Arrive in Quito at any time. There are no planned activities, so check into our hotel and enjoy the city. A G Adventures representative will greet you at the hotel and brief you on the various aspects of the tour. If you are not able to attend the welcome meeting, our representative will leave all important information at your hotel’s reception indicating what time to be ready on Day 2 of your trip. If there is any confusion on arrival, please do not hesitate to call the contact number listed in this dossier. Located 2850m (9348 ft) above sea level, the Ecuadorian capital of Quito enjoys a wonderful spring-like climate, despite the fact that it is only 22 km (14 miles) south of the Equator. Nestled in a valley flanked by mountains, on a clear day several snow-capped volcanoes, including nearby Pichincha, are visible from the city centre. Add to its beautiful location a rich history and well-preserved colonial district, and you begin to understand Quito’s appeal to thousands of tourists every year. In 1978 UNESCO declared Quito a World Heritage site, and any new development in Quito's old town is now strictly controlled. Life in Quito tends to be peaceful, though the drivers are fond of using their car horns! There are approximately 2,000,000 inhabitants in the metropolitan area, but the pace is relaxed and the residents hospitable. Since pre-Columbian times, the site of Quito has been inhabited by the Quitus, the Shyris and the Puruhas. The Inca reached this city before the Spaniards, but levelled it to the ground rather than give it up to the Spanish. The present capital was founded by the Spanish on December 6th, 1534. Quito is separated into two basic sections, the old and the new cities. The old city is full of historical buildings and churches. One of the more noteworthy is the Catedral de Quito, located on the Plaza de la Independencia. Built between 1550 and 1562, it was one of the first neoclassical works in Quito. La Compañía de Jésus Church is considered one of the most beautiful in the Americas. The decorations in the Compañía contain approximately one and one-half tons of gold, and construction of the church took 170 years (1605-1775). There are several excellent museums scattered throughout the city. The Casa de la Cultura Ecuadoriana has an interesting display of traditional musical instruments and Ecuadorian traditional dress, a large art collection, and a small natural history museum. For archeology the best museum to visit is the Museo del Banco Central with its well displayed pottery, gold ornaments, skulls showing deformities and early surgical methods, a mummy and many other objects of interest. The small, rounded hill dominating the old town is El Panecillo or 'the Little Bread Loaf,' a major Quito landmark. From here there are marvelous panoramic views of the entire city and surrounding volcanoes. You can easily take a trolley (streetcar) or a cab between the Old Town and New Town. Quito’s large foreign population and steady stream of travellers have given it a varied and vibrant nightlife, and salsotecas and other dance clubs abound. For a real Ecuadorian experience though, be sure and drop by a peña if you can; these are great places for meeting locals and dancing, as well as enjoying local cooking. Just a couple of hours south of Quito is Parque National Cotopaxi, home to Cotopaxi Volcano (5897 m/19342 ft). the beautiful cone-shaped, snow covered volcano is Ecuador’s second highest peak and the highest active volcano in the world. This is a great spot for a days hiking (up to the refuge on the glacier’s edge) or mountain biking (downhill all the way). True enthusiasts attempt the climb to the summit (overnight excursion). Allow yourself an extra day or two in Quito, before or after your trip, if you want to conquer Cotopaxi.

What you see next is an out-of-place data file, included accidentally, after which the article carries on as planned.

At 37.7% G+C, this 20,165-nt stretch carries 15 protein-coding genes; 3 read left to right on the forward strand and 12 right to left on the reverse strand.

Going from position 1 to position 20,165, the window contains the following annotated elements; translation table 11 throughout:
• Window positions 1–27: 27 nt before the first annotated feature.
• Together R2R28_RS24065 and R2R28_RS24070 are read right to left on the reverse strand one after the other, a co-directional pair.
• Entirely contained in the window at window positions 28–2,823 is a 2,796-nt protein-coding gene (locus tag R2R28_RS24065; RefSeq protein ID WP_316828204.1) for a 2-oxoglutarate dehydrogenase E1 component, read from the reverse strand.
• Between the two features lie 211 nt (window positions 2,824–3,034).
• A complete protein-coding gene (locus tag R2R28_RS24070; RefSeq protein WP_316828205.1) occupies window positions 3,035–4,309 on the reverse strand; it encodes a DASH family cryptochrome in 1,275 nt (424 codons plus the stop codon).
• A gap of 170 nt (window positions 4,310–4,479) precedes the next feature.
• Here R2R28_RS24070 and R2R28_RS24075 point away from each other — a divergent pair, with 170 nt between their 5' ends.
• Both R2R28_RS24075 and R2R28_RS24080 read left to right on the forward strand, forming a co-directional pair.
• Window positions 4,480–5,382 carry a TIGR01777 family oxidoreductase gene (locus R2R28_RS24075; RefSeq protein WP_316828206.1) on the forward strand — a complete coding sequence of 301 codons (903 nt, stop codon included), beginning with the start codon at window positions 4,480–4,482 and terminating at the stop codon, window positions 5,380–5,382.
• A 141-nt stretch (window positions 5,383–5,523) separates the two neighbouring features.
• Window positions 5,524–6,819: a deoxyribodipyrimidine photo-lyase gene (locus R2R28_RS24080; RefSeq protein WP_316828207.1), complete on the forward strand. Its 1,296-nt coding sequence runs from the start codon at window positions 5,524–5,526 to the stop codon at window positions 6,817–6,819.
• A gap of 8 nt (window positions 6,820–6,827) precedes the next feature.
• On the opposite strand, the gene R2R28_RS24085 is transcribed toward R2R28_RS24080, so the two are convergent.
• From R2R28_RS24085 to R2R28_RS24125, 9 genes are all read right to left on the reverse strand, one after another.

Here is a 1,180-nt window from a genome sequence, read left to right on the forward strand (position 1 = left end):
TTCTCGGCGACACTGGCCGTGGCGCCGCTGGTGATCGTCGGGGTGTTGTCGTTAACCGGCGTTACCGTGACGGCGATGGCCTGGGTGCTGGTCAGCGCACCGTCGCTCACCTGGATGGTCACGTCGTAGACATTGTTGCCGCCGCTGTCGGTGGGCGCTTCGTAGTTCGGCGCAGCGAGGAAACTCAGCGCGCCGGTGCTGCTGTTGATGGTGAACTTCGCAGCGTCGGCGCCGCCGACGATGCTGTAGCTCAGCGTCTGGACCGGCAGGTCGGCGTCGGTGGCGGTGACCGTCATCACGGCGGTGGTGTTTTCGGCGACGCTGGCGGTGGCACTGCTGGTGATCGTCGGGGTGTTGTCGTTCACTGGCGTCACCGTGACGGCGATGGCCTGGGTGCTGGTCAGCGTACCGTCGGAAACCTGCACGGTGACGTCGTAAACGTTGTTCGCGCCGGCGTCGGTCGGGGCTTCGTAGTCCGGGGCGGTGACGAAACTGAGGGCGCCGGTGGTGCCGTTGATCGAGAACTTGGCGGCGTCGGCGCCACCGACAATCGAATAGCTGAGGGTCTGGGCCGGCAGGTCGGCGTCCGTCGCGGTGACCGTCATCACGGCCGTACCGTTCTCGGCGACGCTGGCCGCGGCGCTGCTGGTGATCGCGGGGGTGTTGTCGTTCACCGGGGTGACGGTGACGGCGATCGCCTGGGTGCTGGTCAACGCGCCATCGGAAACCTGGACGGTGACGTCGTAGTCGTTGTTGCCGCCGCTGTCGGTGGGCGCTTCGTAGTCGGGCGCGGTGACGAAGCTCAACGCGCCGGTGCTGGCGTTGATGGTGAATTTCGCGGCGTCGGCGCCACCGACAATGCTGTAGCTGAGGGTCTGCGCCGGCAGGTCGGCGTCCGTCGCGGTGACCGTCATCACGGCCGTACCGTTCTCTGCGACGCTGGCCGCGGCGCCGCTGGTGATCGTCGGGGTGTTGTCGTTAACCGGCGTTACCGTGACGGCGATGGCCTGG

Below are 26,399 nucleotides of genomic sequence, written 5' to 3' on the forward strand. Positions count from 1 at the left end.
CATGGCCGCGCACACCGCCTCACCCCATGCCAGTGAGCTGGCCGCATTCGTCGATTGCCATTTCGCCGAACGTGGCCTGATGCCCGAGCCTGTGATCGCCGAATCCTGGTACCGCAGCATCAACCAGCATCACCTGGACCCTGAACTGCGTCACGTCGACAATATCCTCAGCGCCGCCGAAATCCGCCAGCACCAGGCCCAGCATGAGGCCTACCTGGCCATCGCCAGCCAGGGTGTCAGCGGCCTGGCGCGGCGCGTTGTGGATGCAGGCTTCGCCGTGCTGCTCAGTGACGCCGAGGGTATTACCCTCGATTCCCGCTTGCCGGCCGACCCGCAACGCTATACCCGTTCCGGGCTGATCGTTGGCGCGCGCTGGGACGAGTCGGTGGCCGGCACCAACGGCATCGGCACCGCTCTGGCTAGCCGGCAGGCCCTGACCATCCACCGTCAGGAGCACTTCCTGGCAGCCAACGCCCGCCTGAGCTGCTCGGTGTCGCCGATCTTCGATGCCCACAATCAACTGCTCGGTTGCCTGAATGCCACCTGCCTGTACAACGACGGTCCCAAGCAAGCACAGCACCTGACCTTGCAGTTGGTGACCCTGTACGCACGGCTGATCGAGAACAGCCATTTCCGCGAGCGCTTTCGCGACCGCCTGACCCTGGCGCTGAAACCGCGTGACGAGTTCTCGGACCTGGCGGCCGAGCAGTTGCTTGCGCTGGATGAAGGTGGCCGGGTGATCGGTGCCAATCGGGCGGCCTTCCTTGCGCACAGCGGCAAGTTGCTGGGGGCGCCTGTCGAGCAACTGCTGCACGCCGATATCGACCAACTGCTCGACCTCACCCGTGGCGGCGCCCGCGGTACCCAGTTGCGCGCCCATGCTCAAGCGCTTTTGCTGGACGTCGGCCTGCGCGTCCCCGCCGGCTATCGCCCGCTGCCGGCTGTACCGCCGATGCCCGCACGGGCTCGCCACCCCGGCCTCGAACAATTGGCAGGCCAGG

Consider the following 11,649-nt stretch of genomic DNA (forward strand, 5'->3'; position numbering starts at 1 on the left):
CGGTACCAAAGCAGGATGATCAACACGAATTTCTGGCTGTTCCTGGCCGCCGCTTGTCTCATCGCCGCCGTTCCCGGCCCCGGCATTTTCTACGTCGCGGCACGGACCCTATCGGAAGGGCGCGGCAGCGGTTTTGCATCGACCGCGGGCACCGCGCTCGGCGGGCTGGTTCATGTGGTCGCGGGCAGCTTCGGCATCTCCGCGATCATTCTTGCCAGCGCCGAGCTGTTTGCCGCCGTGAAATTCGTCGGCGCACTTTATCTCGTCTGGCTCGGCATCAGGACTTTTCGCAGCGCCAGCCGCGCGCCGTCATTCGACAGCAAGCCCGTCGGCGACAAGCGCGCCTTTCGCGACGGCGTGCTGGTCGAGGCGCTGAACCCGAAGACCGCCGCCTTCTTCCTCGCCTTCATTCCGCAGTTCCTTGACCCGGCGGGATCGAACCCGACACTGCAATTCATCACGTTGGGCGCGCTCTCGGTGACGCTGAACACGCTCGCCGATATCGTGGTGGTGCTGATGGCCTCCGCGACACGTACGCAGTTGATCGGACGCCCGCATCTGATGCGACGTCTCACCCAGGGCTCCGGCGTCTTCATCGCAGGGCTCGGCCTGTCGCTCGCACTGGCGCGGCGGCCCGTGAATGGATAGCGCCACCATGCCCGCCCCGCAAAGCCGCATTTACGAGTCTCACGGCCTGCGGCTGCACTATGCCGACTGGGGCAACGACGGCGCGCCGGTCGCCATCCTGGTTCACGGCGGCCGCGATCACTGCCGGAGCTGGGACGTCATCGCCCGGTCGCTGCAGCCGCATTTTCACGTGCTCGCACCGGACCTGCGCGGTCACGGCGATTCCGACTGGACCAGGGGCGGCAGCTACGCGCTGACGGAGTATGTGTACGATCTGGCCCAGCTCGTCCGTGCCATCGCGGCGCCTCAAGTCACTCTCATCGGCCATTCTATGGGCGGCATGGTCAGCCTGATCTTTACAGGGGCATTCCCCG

Early flight to Baltra, in the Galapagos Islands. Upon arrival meet our naturalist guide who will assist with the transfer across Santa Cruz Island to our catamaran, the g6. In the afternoon we will visit the Charles Darwin Station The Galapagos Islands are located about 1000 km (620 miles) off the Pacific coast of South America. The archipelago is comprised of 13 major islands and scores of islets that served as a living laboratory for Charles Darwin, the renowned evolution theorist. Long before Darwin arrived in the Galapagos, seafarers knew these isolated islands as home to some of the strangest and most wonderful wildlife imaginable, including birds that could swim but no longer fly, aquatic iguanas, dragon-like lizards left over from prehistoric times, and the giant Galapagos tortoises for which the islands were named. Covering nearly 5000 square km (3100 square miles), the Galapagos Islands are now a National Park. The Galapagos National Park is the institution that controls the preservation of this environment, assisted by the Charles Darwin Research Station. Inaugurated in 1964 and based in Puerto Ayora on Santa Cruz Island, the Charles Darwin Research Station is the one place where visitors can easily see the famous Galapagos Tortoises, which may live up to two hundred years. This is also the training centre for naturalist guides who accompany all visitors landing at more than 40 approved sites on the islands, and members of the international scientific community often come to study at the station. The National Park charges a visitor fee of $100 USD, payable on arrival, which funds Park maintenance and supervision in the Galapagos, as well as ecological study, conservation and infrastructure development in Ecuador's other National Parks. Entry fees and the funds they generate for the National Park System are among measures taken by the Ecuadorian government to protect its natural heritage.